Pale-vented pigeons are large, arboreal birds that live in the wild on tall trees.
Although you can also see them in urban areas, parks, and city roads.
They usually perch on tall structures, scouring for food.
You might even see them casually strolling around looking for leftovers.
These shy birds are a taxonomic species within the genus Patagioenas called Patagioenas cayennensis.
It’s Greek, Patageö means noise, and Oinas means dove.
Origins of the Pale-Vented Pigeon
The Pale-vented pigeon is a resident of a large section of the tropical Americas.
Though, there are areas where they’re more prevalent, including southern Mexico down to Bolivia and northern parts of Argentina.
They’re also common in the Republic of Tobago and Trinidad, located off the coast of Venezuela. In addition, stray vagrants could be spotted in Uruguay and Brazil.
However, it has never been recorded to breed or localize there.
These members of the Columbidae family were formerly believed to be part of the Columba species.
This group has 35 known species of medium to large stout-bodied pigeons, including Hill pigeons and Snow pigeons, just to name a couple.
Unfortunately, two of these groups are now extinct.
The Bonin wood pigeon went extinct in 1890, whereas the Ryukyu wood pigeon became extinct in the 1930s.
Nevertheless, experts finally decided they made a better fit in the group known as a tinamous clade.
It’s part of the older New World genus, the Patagioenas, which is mainly made up of ground-dwelling birds.
Habitat Of The Pale-Vented Pigeon
The Pale-vented pigeon habitats extend through the warm-temperate and tropical Americas.
They inhabit savannas, forest edges, and riverbanks.
You can also find them in open areas where they can easily find food and safely set up their nests on lower branches.
Their nests are small and built with twigs and dried leaves.
The IUCN classifies Pale-vented pigeons as ‘least concern,’ which means they’re neither rare nor threatened.
Pale-Vented Pigeon Appearance
Pale-vented pigeons are recognized by the purple plumage covering their head, breast, and upper part.
Yet, it’s their white throat and copper nape that make them stand out.
The pigeon has pale gray plumage on its vent, hence the name.
|Pale-Vented Pigeon||N/A||30 – 32 cm||230 – 250 g||Dull purple with copper glossed nape and whitish throat|
|Average Feral Pigeon||64 – 72 cm||32 – 37 cm||300 – 500 g||Bluish gray with some black|
The plumage is a little darker shade of gray on the back and tail. The bill is black and their legs and eyes are a matching red color.
Adult males and females have similar colors, but the female is duller.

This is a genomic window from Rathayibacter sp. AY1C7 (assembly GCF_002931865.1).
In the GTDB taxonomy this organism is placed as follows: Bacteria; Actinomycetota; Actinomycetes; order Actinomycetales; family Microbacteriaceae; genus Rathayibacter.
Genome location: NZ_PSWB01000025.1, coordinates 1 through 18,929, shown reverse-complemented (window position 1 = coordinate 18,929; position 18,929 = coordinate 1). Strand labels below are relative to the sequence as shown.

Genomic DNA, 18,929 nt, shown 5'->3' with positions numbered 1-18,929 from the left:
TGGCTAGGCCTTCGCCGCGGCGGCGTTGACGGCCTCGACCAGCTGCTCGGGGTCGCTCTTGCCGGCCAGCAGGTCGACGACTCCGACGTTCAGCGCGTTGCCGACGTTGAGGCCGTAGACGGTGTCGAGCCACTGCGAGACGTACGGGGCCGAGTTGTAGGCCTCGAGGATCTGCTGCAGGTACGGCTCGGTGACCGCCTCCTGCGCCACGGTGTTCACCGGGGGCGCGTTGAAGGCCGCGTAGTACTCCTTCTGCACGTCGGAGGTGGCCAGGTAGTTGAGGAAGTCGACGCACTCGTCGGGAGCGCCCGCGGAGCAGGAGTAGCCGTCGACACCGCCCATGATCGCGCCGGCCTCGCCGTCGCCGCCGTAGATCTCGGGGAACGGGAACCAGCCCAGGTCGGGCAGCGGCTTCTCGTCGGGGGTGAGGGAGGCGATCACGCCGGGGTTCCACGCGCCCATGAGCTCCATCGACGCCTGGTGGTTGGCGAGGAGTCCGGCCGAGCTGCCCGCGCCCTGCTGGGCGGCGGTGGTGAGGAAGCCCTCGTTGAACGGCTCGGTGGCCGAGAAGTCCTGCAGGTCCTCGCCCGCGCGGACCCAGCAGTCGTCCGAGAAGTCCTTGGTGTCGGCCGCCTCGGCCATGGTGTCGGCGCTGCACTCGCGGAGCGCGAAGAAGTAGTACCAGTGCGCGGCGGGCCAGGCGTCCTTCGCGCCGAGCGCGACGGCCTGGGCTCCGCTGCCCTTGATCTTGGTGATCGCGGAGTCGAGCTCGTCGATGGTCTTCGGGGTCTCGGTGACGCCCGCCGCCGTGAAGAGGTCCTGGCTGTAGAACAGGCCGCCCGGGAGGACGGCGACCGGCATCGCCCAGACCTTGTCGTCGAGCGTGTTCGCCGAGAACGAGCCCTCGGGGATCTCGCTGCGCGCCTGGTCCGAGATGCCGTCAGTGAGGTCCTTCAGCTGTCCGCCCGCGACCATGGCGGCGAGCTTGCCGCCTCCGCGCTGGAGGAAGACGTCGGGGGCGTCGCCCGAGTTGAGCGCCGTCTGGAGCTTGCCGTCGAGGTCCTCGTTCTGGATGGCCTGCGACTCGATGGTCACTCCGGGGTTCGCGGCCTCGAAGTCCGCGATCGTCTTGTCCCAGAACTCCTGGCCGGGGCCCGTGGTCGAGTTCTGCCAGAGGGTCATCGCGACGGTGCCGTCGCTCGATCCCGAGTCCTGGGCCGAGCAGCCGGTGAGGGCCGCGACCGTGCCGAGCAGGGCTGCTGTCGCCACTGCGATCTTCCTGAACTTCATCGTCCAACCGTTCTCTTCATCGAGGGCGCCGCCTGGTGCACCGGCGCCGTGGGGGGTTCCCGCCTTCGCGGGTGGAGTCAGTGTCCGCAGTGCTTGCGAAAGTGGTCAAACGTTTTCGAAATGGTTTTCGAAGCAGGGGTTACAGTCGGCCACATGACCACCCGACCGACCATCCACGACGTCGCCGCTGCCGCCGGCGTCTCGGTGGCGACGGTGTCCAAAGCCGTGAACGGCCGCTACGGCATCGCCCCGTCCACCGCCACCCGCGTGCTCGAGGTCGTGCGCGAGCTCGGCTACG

In contrast, juveniles are covered in a dull grayish brown.
The Pale-vented pigeons are similar to the Scaled Pigeon.
Both are considered large pigeon species that are known to fly in open areas away from forests.
They also have the same flight pattern and display but are slightly different in appearance.
However, Ruddy Pigeons and Plumbeous Pigeons prefer to fly inside forests instead of river edges and they’re typically darker with a more consistent flying pattern.
In general, Pale-vented pigeons are diurnal.
They have poor night vision, so as a result, they prefer to be more active during the daytime.
They perch on high trees, posts, and billboard signs where they can have a clear and visible view of their surroundings.
These pigeons are solitary birds, and you’ll often spot them alone.
Although, they might congregate in flocks at drinking areas and on fruiting trees.
Pale-vented pigeons have the same flight characteristics as most pigeons; fast, high, and direct.
They’re characterized by their steady wing beats and infrequent sharp strokes.
Their unique flight breeding display is flying in semi-circles before gliding back to the perch.
These pigeons are herbivores; they feed on plants, seeds, and fruit.
This classifies them as both frugivores and granivores.
Pale-vented pigeon calls are similar to other Patagioenas, mainly Red-billed and plain pigeons. It starts with an initial short kuk followed by a row of soft kuk kuk croo-ooos.
Pale-Vented Pigeons as Pets
Like many pigeon breeds, a Pale-vented pigeon makes a good pet.
It’s easy to train, tame, and breed a Pale-vented pigeon because they’re intelligent and calm creatures. Plus, they’re colorful and beautiful to look at.
They have an average life span of about six years, which is a lot in bird years.
Some breeds make better pets than others because they have been more domesticated through the years.
Some of these breeds include:
- King pigeon
- Tumbler pigeon
- Fantail pigeons
- Barb pigeons
- Homing pigeons
- Archangel Pigeon
- Cumulet Pigeon
- Dragoon Pigeon
- Florentine pigeon
- Carneau pigeon
Pale-vented pigeons belong to the genus Patagioenas, a common pigeon in tropical America.
These pigeons can be spotted out in their wild habitat or in cities where they sometimes settle.
They’re a common member of the Columbidae family with no distinctive behavior.
Their colorful appearance is enough to impress!